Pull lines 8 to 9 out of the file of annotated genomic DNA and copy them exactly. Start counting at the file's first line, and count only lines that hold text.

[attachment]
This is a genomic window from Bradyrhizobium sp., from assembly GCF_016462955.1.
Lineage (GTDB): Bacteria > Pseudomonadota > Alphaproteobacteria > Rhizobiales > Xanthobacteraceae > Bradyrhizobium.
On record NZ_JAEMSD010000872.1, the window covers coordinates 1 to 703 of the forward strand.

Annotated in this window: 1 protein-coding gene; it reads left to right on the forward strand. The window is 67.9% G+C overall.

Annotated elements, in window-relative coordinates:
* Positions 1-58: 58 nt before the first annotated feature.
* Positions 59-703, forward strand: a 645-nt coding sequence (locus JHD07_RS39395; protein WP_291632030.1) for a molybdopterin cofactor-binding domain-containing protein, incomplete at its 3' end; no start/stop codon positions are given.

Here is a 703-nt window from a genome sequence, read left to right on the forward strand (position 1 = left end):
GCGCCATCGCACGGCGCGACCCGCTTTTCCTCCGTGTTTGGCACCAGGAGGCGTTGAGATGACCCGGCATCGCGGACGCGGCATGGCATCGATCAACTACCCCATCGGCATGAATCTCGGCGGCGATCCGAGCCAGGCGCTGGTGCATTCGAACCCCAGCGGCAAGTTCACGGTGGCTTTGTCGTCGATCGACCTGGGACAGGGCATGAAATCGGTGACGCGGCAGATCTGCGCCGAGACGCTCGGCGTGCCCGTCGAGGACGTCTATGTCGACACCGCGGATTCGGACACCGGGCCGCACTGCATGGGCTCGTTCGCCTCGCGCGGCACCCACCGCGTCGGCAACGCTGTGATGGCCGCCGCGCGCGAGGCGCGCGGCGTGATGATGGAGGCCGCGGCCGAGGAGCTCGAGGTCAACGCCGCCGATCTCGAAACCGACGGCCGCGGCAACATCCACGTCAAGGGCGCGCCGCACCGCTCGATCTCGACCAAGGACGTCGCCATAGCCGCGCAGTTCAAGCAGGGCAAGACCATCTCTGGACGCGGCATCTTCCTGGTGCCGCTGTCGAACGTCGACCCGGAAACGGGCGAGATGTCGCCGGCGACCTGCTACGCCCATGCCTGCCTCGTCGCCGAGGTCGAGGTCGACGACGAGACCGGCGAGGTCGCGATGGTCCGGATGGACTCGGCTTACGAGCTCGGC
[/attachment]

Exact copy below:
Here is a 703-nt window from a genome sequence, read left to right on the forward strand (position 1 = left end):
GCGCCATCGCACGGCGCGACCCGCTTTTCCTCCGTGTTTGGCACCAGGAGGCGTTGAGATGACCCGGCATCGCGGACGCGGCATGGCATCGATCAACTACCCCATCGGCATGAATCTCGGCGGCGATCCGAGCCAGGCGCTGGTGCATTCGAACCCCAGCGGCAAGTTCACGGTGGCTTTGTCGTCGATCGACCTGGGACAGGGCATGAAATCGGTGACGCGGCAGATCTGCGCCGAGACGCTCGGCGTGCCCGTCGAGGACGTCTATGTCGACACCGCGGATTCGGACACCGGGCCGCACTGCATGGGCTCGTTCGCCTCGCGCGGCACCCACCGCGTCGGCAACGCTGTGATGGCCGCCGCGCGCGAGGCGCGCGGCGTGATGATGGAGGCCGCGGCCGAGGAGCTCGAGGTCAACGCCGCCGATCTCGAAACCGACGGCCGCGGCAACATCCACGTCAAGGGCGCGCCGCACCGCTCGATCTCGACCAAGGACGTCGCCATAGCCGCGCAGTTCAAGCAGGGCAAGACCATCTCTGGACGCGGCATCTTCCTGGTGCCGCTGTCGAACGTCGACCCGGAAACGGGCGAGATGTCGCCGGCGACCTGCTACGCCCATGCCTGCCTCGTCGCCGAGGTCGAGGTCGACGACGAGACCGGCGAGGTCGCGATGGTCCGGATGGACTCGGCTTACGAGCTCGGC